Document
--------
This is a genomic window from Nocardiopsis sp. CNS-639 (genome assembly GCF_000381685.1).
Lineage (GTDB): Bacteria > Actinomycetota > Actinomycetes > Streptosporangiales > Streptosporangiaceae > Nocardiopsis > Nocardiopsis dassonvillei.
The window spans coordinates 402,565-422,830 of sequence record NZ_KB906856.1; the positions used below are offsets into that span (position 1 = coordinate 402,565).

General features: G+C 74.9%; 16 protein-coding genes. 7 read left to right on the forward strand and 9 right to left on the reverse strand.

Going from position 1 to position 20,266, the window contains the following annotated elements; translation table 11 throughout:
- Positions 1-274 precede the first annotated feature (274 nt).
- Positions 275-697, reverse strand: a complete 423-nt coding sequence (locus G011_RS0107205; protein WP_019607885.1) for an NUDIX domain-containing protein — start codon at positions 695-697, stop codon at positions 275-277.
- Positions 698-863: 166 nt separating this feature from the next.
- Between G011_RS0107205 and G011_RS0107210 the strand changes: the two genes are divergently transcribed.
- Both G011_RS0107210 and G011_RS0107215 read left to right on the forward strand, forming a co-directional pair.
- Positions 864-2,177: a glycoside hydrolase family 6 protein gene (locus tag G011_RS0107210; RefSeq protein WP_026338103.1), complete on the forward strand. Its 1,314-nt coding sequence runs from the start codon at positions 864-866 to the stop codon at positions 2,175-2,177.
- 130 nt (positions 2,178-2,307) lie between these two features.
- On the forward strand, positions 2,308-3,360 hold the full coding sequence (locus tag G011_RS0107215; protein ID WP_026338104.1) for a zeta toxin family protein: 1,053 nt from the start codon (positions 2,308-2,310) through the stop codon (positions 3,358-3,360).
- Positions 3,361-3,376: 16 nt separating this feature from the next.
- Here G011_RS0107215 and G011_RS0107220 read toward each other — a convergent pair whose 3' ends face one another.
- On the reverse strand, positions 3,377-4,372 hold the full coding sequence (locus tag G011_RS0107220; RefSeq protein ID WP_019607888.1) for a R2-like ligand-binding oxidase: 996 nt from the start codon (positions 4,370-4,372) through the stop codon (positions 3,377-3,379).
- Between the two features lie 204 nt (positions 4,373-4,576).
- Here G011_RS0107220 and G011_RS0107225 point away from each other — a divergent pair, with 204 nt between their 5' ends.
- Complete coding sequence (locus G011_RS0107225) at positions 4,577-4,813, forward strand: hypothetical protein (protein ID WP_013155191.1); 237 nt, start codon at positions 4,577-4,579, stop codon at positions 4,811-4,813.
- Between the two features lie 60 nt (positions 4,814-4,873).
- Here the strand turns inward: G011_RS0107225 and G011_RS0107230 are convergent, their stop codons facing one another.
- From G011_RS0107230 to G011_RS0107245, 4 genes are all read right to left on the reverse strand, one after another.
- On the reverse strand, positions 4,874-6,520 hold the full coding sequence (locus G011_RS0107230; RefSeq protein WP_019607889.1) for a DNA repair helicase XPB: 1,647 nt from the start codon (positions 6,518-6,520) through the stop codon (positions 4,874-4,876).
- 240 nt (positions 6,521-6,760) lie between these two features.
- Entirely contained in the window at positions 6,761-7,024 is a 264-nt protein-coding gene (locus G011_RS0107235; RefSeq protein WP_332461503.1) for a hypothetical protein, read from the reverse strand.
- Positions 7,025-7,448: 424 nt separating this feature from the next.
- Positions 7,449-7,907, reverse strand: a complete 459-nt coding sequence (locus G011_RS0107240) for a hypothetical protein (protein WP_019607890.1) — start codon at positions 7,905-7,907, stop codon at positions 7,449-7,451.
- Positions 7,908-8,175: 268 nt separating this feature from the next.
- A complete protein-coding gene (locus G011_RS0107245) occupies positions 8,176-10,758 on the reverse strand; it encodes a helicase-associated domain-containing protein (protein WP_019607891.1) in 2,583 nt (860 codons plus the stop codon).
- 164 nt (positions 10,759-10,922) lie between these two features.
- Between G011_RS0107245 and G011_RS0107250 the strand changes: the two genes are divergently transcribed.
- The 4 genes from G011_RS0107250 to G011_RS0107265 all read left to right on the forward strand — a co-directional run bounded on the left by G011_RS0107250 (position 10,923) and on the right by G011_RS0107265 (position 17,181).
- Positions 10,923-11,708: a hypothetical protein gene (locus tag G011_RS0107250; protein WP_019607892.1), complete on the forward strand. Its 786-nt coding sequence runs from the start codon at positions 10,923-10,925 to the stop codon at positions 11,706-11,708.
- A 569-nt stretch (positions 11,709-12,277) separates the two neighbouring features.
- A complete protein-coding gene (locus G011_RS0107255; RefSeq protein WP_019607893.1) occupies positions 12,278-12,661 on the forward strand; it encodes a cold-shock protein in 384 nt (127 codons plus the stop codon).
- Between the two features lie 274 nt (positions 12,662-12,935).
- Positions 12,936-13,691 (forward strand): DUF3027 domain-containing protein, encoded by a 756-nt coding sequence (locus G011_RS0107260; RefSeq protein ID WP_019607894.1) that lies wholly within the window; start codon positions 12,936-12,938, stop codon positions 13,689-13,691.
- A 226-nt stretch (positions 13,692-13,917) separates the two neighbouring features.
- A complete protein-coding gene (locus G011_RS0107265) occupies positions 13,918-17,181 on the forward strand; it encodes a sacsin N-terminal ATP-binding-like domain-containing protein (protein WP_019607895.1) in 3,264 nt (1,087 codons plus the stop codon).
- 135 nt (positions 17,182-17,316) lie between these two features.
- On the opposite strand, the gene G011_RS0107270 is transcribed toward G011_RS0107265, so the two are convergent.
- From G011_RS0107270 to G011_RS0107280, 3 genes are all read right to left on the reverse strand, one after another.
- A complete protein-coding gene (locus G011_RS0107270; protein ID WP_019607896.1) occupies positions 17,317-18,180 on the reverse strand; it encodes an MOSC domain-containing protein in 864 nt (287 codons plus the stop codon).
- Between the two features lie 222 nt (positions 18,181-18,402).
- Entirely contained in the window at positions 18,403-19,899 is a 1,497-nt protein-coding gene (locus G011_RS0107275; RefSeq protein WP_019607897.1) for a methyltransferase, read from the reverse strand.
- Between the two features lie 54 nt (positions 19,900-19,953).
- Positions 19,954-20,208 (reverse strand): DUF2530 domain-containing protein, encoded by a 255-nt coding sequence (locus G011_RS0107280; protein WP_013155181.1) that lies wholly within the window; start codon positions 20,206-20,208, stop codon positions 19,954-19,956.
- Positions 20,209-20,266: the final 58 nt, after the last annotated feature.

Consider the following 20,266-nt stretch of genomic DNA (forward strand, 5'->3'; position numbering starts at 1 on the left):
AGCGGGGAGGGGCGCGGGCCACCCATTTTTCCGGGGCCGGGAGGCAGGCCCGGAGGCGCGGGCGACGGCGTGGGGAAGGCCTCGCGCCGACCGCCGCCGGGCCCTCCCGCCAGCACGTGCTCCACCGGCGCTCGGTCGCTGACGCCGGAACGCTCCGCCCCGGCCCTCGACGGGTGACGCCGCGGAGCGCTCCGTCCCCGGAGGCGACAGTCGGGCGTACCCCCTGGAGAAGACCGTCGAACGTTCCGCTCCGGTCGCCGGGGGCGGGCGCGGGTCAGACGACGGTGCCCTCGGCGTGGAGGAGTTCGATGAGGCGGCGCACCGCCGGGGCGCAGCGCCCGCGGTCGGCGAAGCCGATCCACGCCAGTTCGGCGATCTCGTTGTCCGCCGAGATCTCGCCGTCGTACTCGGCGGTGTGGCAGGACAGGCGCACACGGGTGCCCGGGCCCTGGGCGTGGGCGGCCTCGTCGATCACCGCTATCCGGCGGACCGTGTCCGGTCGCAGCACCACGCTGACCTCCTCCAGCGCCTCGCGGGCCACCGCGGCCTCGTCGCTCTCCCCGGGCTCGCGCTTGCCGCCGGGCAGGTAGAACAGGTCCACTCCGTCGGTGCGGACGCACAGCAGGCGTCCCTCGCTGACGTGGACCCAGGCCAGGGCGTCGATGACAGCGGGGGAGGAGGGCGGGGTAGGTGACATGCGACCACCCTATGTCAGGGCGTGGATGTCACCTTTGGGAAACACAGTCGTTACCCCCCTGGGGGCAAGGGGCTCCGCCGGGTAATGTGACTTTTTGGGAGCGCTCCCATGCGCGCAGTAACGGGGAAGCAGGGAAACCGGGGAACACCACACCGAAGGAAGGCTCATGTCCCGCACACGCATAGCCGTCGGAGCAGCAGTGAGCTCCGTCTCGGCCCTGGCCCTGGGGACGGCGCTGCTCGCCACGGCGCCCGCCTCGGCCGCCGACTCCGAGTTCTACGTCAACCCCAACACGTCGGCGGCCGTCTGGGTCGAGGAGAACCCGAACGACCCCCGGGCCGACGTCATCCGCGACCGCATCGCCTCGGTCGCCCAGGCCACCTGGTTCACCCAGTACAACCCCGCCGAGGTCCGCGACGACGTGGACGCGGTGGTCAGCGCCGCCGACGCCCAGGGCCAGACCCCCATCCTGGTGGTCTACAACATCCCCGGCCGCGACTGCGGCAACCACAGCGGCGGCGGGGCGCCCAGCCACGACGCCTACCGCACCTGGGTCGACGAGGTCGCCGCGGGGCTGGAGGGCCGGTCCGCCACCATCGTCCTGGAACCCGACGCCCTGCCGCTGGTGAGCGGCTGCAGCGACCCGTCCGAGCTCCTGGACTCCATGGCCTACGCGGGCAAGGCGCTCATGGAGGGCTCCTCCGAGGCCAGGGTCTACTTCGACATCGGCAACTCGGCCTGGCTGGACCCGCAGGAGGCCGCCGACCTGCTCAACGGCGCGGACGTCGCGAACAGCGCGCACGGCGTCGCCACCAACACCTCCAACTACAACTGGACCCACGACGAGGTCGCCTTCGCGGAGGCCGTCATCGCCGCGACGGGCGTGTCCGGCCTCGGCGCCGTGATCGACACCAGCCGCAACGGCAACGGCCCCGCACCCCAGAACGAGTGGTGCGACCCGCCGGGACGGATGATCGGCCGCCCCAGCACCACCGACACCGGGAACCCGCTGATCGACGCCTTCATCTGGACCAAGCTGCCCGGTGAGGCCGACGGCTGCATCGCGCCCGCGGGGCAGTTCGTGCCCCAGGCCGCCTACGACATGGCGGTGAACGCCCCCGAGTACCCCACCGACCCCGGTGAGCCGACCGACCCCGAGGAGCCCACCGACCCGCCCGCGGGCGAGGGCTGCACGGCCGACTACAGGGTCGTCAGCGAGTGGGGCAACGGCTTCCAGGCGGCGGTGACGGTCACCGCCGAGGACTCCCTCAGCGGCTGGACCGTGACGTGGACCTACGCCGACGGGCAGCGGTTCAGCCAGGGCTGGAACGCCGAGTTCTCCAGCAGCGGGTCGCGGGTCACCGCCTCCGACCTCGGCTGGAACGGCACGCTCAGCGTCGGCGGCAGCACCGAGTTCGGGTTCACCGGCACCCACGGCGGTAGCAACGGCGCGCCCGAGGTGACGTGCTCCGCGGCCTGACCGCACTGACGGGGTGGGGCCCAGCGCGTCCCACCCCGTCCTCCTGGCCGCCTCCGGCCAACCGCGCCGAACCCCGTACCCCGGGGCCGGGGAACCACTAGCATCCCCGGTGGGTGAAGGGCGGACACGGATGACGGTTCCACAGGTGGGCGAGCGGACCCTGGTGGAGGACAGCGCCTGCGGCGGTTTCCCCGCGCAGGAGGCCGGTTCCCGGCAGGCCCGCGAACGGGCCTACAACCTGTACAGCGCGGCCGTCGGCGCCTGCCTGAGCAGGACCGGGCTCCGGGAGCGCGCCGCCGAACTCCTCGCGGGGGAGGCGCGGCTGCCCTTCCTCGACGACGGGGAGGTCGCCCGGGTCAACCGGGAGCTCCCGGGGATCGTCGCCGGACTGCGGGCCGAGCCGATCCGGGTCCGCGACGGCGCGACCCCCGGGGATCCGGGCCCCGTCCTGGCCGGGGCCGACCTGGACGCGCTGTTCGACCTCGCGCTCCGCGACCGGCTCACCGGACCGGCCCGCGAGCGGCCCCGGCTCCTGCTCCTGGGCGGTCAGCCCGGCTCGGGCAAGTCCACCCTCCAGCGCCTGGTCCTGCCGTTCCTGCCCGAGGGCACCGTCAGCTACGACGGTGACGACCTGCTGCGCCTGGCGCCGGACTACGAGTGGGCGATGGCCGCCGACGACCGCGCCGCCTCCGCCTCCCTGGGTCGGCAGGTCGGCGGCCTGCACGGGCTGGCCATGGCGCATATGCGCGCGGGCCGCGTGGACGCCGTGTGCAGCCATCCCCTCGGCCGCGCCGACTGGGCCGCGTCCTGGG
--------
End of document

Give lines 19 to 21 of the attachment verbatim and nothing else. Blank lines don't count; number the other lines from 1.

- Complete coding sequence (locus G011_RS0107225) at positions 4,577-4,813, forward strand: hypothetical protein (protein ID WP_013155191.1); 237 nt, start codon at positions 4,577-4,579, stop codon at positions 4,811-4,813.
- Between the two features lie 60 nt (positions 4,814-4,873).
- Here the strand turns inward: G011_RS0107225 and G011_RS0107230 are convergent, their stop codons facing one another.